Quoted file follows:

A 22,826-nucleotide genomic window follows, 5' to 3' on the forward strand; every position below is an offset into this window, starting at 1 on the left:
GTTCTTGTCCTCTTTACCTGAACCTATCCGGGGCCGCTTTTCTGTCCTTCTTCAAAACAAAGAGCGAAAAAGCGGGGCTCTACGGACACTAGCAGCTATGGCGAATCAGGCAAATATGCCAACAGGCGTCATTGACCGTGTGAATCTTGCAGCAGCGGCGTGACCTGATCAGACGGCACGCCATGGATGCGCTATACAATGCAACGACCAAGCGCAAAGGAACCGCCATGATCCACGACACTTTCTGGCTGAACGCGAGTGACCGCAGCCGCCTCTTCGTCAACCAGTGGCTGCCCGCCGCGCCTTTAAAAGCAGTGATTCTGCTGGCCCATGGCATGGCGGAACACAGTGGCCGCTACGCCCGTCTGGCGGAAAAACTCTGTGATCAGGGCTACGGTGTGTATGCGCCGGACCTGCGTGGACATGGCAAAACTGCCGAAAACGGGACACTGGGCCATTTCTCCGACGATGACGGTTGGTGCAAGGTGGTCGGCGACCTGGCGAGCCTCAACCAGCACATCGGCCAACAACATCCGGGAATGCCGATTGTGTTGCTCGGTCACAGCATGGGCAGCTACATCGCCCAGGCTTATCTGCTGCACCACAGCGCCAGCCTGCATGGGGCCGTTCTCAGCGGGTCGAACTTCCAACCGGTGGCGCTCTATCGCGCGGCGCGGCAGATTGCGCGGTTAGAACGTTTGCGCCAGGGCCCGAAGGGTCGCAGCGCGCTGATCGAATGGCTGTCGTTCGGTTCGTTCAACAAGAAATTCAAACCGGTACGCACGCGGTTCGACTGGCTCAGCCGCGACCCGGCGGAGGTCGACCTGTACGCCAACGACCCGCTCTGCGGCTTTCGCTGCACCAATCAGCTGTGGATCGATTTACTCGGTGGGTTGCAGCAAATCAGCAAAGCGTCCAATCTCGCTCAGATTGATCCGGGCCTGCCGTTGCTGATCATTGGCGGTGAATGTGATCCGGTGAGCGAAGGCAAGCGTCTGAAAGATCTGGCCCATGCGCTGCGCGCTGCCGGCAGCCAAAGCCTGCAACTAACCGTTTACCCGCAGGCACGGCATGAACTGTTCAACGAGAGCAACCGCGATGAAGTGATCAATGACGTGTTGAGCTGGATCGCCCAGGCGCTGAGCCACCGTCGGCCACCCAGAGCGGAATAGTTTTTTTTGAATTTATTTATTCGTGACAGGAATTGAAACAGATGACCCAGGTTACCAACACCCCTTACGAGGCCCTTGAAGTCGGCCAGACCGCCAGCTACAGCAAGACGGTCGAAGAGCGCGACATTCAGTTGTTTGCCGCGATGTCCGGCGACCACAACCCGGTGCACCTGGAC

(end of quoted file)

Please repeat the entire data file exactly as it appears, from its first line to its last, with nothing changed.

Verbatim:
A 22,826-nucleotide genomic window follows, 5' to 3' on the forward strand; every position below is an offset into this window, starting at 1 on the left:
GTTCTTGTCCTCTTTACCTGAACCTATCCGGGGCCGCTTTTCTGTCCTTCTTCAAAACAAAGAGCGAAAAAGCGGGGCTCTACGGACACTAGCAGCTATGGCGAATCAGGCAAATATGCCAACAGGCGTCATTGACCGTGTGAATCTTGCAGCAGCGGCGTGACCTGATCAGACGGCACGCCATGGATGCGCTATACAATGCAACGACCAAGCGCAAAGGAACCGCCATGATCCACGACACTTTCTGGCTGAACGCGAGTGACCGCAGCCGCCTCTTCGTCAACCAGTGGCTGCCCGCCGCGCCTTTAAAAGCAGTGATTCTGCTGGCCCATGGCATGGCGGAACACAGTGGCCGCTACGCCCGTCTGGCGGAAAAACTCTGTGATCAGGGCTACGGTGTGTATGCGCCGGACCTGCGTGGACATGGCAAAACTGCCGAAAACGGGACACTGGGCCATTTCTCCGACGATGACGGTTGGTGCAAGGTGGTCGGCGACCTGGCGAGCCTCAACCAGCACATCGGCCAACAACATCCGGGAATGCCGATTGTGTTGCTCGGTCACAGCATGGGCAGCTACATCGCCCAGGCTTATCTGCTGCACCACAGCGCCAGCCTGCATGGGGCCGTTCTCAGCGGGTCGAACTTCCAACCGGTGGCGCTCTATCGCGCGGCGCGGCAGATTGCGCGGTTAGAACGTTTGCGCCAGGGCCCGAAGGGTCGCAGCGCGCTGATCGAATGGCTGTCGTTCGGTTCGTTCAACAAGAAATTCAAACCGGTACGCACGCGGTTCGACTGGCTCAGCCGCGACCCGGCGGAGGTCGACCTGTACGCCAACGACCCGCTCTGCGGCTTTCGCTGCACCAATCAGCTGTGGATCGATTTACTCGGTGGGTTGCAGCAAATCAGCAAAGCGTCCAATCTCGCTCAGATTGATCCGGGCCTGCCGTTGCTGATCATTGGCGGTGAATGTGATCCGGTGAGCGAAGGCAAGCGTCTGAAAGATCTGGCCCATGCGCTGCGCGCTGCCGGCAGCCAAAGCCTGCAACTAACCGTTTACCCGCAGGCACGGCATGAACTGTTCAACGAGAGCAACCGCGATGAAGTGATCAATGACGTGTTGAGCTGGATCGCCCAGGCGCTGAGCCACCGTCGGCCACCCAGAGCGGAATAGTTTTTTTTGAATTTATTTATTCGTGACAGGAATTGAAACAGATGACCCAGGTTACCAACACCCCTTACGAGGCCCTTGAAGTCGGCCAGACCGCCAGCTACAGCAAGACGGTCGAAGAGCGCGACATTCAGTTGTTTGCCGCGATGTCCGGCGACCACAACCCGGTGCACCTGGAC